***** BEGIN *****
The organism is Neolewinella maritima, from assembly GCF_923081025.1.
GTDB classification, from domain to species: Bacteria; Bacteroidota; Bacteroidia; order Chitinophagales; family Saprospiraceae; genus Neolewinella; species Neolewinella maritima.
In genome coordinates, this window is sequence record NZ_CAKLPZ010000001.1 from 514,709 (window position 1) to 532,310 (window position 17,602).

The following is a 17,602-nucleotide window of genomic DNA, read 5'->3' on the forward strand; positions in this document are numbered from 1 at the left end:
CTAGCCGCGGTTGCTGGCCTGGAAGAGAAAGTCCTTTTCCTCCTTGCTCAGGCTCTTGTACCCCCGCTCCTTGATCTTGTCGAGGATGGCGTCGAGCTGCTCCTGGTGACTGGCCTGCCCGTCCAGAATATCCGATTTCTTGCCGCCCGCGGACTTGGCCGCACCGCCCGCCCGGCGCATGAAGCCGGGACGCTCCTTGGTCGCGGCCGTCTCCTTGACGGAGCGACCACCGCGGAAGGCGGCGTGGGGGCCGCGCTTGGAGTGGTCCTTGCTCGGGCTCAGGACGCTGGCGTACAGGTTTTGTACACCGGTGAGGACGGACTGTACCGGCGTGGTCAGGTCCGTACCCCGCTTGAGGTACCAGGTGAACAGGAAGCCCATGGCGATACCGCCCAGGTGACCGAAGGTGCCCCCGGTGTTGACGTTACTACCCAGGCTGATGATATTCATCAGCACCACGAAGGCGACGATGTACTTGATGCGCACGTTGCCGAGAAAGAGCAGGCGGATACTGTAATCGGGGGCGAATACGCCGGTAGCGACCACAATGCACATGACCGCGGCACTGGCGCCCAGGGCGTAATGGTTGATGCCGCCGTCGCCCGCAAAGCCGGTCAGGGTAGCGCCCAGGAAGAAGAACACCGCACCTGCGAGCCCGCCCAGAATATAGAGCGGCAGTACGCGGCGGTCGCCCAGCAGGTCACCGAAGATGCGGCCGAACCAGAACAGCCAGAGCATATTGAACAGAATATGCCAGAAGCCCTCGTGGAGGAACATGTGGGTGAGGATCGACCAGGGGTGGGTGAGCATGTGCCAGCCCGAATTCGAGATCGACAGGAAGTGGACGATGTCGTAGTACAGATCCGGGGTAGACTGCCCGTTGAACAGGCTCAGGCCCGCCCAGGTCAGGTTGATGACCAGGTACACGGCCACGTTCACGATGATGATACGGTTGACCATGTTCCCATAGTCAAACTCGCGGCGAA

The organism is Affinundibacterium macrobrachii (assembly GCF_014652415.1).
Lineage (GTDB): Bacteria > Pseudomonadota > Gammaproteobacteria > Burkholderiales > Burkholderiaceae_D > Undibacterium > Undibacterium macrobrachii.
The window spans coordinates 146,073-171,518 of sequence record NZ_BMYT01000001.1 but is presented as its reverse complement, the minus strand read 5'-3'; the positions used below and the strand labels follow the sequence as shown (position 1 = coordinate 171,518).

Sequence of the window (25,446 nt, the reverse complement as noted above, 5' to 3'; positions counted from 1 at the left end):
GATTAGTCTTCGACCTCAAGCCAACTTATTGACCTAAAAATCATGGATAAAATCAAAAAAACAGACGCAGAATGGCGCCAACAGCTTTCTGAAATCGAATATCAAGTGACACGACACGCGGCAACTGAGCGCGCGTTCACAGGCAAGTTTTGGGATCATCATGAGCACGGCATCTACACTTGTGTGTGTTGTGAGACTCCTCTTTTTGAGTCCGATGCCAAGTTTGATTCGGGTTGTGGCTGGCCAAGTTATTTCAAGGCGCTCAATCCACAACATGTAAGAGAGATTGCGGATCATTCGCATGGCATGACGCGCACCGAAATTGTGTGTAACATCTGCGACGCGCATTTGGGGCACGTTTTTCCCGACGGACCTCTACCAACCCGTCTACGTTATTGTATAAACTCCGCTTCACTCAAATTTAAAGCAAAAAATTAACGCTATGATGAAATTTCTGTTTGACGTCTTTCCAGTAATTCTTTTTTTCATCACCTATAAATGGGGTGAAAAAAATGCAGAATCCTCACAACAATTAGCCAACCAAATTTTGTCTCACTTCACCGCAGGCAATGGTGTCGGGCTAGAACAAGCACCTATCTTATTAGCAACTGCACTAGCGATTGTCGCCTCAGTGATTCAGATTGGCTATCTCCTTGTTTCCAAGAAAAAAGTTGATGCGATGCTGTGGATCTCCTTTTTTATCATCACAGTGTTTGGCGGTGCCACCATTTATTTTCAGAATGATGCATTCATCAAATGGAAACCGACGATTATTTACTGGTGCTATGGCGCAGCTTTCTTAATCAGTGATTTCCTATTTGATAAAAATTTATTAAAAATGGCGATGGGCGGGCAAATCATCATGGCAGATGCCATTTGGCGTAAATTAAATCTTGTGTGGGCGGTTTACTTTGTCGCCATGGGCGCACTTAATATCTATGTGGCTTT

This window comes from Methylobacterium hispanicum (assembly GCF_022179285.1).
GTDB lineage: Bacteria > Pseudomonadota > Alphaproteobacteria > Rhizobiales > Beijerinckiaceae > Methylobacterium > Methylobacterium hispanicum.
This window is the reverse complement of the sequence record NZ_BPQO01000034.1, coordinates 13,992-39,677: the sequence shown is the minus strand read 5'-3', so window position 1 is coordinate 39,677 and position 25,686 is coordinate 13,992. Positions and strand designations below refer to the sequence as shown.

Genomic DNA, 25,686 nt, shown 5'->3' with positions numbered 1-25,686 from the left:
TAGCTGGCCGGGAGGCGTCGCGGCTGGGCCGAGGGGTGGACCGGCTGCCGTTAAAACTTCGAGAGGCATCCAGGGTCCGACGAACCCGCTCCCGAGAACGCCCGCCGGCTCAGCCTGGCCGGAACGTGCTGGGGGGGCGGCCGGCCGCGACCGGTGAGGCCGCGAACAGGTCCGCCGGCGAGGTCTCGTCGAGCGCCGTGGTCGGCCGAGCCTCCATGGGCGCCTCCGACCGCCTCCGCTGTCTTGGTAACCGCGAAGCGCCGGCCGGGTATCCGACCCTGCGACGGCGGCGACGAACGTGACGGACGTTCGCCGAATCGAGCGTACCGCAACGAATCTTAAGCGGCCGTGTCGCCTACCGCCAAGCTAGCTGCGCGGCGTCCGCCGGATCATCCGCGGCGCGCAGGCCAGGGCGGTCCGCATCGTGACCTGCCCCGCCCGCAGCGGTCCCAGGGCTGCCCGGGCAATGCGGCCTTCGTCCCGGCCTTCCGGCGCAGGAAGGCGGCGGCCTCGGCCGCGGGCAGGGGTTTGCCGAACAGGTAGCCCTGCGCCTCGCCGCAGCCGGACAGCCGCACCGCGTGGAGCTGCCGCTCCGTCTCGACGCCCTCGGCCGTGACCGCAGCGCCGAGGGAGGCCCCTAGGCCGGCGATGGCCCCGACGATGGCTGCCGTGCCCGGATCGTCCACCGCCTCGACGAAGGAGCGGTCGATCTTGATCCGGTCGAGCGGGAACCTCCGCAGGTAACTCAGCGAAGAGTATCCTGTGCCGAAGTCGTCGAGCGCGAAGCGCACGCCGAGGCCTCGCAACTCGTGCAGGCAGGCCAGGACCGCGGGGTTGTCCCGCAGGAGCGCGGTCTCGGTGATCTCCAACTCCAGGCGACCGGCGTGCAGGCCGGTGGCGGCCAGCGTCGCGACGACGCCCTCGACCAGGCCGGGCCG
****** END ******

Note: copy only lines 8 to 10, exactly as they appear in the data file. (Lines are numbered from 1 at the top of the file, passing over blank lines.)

The window spans coordinates 146,073-171,518 of sequence record NZ_BMYT01000001.1 but is presented as its reverse complement, the minus strand read 5'-3'; the positions used below and the strand labels follow the sequence as shown (position 1 = coordinate 171,518).

Sequence of the window (25,446 nt, the reverse complement as noted above, 5' to 3'; positions counted from 1 at the left end):
GATTAGTCTTCGACCTCAAGCCAACTTATTGACCTAAAAATCATGGATAAAATCAAAAAAACAGACGCAGAATGGCGCCAACAGCTTTCTGAAATCGAATATCAAGTGACACGACACGCGGCAACTGAGCGCGCGTTCACAGGCAAGTTTTGGGATCATCATGAGCACGGCATCTACACTTGTGTGTGTTGTGAGACTCCTCTTTTTGAGTCCGATGCCAAGTTTGATTCGGGTTGTGGCTGGCCAAGTTATTTCAAGGCGCTCAATCCACAACATGTAAGAGAGATTGCGGATCATTCGCATGGCATGACGCGCACCGAAATTGTGTGTAACATCTGCGACGCGCATTTGGGGCACGTTTTTCCCGACGGACCTCTACCAACCCGTCTACGTTATTGTATAAACTCCGCTTCACTCAAATTTAAAGCAAAAAATTAACGCTATGATGAAATTTCTGTTTGACGTCTTTCCAGTAATTCTTTTTTTCATCACCTATAAATGGGGTGAAAAAAATGCAGAATCCTCACAACAATTAGCCAACCAAATTTTGTCTCACTTCACCGCAGGCAATGGTGTCGGGCTAGAACAAGCACCTATCTTATTAGCAACTGCACTAGCGATTGTCGCCTCAGTGATTCAGATTGGCTATCTCCTTGTTTCCAAGAAAAAAGTTGATGCGATGCTGTGGATCTCCTTTTTTATCATCACAGTGTTTGGCGGTGCCACCATTTATTTTCAGAATGATGCATTCATCAAATGGAAACCGACGATTATTTACTGGTGCTATGGCGCAGCTTTCTTAATCAGTGATTTCCTATTTGATAAAAATTTATTAAAAATGGCGATGGGCGGGCAAATCATCATGGCAGATGCCATTTGGCGTAAATTAAATCTTGTGTGGGCGGTTTACTTTGTCGCCATGGGCGCACTTAATATCTATGTGGCTTT